Feast for Friends

Feast for Friends

CCS’s Ann Naylor reflects on the “Feast for Friends” held at the Sandy-Saulteaux Spiritual Centre on September 22, 2012:

Children are playing – working together to create a structure from the wood in the carefully stacked woodpile, sharing ideas, negotiating, being stubborn, cooperating, joking, celebrating their accomplishment. Adults are sitting together in circles – sharing stories, reflections, and prayers – in a sweat lodge, around fires, in drumming and dancing circles. In the kitchen a feast is being prepared – a feast for friends, the menu carefully planned to include foods sacred to various clans and nations… pickerel, beef, corn, berries…

We have spent the day together at the Sandy-Saulteaux Spiritual Centre, about 120 of us, Aboriginal and non-Aboriginal, learning about ourselves and one another, participating in:

  • a sunrise ceremony
  • a “blanket exercise” to learn about the impact of colonization on Aboriginal and non-Aboriginal peoples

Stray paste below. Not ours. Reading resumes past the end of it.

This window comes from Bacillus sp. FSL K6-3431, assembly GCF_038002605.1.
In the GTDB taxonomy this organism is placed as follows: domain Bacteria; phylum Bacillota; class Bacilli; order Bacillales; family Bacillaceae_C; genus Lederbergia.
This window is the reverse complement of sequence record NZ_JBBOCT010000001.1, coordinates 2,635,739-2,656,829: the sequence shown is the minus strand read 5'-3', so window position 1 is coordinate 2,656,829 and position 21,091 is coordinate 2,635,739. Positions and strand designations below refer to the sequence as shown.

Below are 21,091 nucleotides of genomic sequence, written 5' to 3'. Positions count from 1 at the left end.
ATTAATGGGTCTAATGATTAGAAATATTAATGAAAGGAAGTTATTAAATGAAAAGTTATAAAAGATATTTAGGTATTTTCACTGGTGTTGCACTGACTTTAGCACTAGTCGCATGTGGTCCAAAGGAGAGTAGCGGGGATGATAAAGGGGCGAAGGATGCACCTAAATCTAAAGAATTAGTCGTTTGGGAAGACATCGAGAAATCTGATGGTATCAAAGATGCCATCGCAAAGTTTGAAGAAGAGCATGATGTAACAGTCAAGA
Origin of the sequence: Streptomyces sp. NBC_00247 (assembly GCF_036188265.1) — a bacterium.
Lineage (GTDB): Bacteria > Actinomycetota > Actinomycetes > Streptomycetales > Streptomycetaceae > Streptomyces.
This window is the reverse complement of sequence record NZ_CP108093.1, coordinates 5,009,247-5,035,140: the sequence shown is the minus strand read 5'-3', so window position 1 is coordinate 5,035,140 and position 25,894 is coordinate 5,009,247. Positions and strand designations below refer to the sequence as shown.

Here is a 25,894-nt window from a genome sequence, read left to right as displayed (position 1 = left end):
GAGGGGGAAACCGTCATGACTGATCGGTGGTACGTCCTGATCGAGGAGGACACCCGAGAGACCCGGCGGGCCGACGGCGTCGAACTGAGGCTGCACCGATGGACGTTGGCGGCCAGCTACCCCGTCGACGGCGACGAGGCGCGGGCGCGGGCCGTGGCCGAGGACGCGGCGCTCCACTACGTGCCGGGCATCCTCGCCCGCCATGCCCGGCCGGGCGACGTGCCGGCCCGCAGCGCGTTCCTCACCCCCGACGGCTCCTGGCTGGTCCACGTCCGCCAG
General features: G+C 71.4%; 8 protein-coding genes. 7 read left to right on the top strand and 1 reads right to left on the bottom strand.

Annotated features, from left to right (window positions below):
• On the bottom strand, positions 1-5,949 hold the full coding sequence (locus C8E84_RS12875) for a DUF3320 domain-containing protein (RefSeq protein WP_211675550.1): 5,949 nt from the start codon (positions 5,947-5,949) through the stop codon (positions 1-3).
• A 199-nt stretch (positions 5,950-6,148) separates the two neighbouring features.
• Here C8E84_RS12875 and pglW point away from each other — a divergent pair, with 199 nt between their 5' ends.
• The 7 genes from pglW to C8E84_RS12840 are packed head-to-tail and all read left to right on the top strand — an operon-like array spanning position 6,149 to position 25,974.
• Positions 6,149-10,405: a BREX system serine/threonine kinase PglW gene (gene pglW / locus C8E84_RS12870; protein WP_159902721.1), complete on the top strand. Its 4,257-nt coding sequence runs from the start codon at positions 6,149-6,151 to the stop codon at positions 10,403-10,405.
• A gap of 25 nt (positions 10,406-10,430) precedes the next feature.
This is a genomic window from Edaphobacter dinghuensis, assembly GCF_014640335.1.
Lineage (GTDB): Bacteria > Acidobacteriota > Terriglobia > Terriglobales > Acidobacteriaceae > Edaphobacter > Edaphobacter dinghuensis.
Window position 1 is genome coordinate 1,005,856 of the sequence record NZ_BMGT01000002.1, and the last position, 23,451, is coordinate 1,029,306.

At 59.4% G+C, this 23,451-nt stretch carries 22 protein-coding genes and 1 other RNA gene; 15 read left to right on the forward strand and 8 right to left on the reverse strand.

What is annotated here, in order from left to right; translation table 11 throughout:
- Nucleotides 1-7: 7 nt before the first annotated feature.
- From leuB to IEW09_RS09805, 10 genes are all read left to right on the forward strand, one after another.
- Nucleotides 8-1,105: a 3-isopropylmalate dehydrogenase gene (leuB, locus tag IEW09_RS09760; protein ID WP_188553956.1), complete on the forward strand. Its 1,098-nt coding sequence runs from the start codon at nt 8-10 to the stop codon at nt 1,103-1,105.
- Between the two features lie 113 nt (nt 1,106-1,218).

• small reflection circles
  • workshops on treaties, the Indian Act, colonization and Christianity
  • sharing circles
  • games and crafts
  • and, of course, sharing food.

We have gathered at the call of a group of planners, seekers connected to many communities and officially representing the All Native Circle Conference, the Conference of Manitoba and Northwestern Ontario, the Sandy-Saulteaux Spiritual Centre, the North End Community Ministry, and the Centre for Christian Studies. As planners/seekers we are Aboriginal and non Aboriginal people yearning for reconciliation from the broken relationships between our cultures, committed to finding ways to create and nurture partnerships, relationships marked by respect, honesty, justice, and compassion

We have gathered as people committed to uphold a fundamental connection amongst all peoples, all living beings, and with the earth itself, the kind of connection reflected in Anishinaabe prayers which end by affirming “all our relations”. We are taking small steps into deeper relationship. The adults are listening to one another cautiously, sharing stories, stumbling over assumptions, experiencing moments of understanding, bringing to the effort the awkwardness of our differences, the inevitable moments of awareness that we/you just don’t get it, but we keep on working to build trust. This is a sacred path we are travelling.

And the children are playing together, reaching across differences, risking relationship, creating anew. So it is in the vision of the prophet known as Isaiah. “…and a little child shall lead them.” (Isaiah 11:6)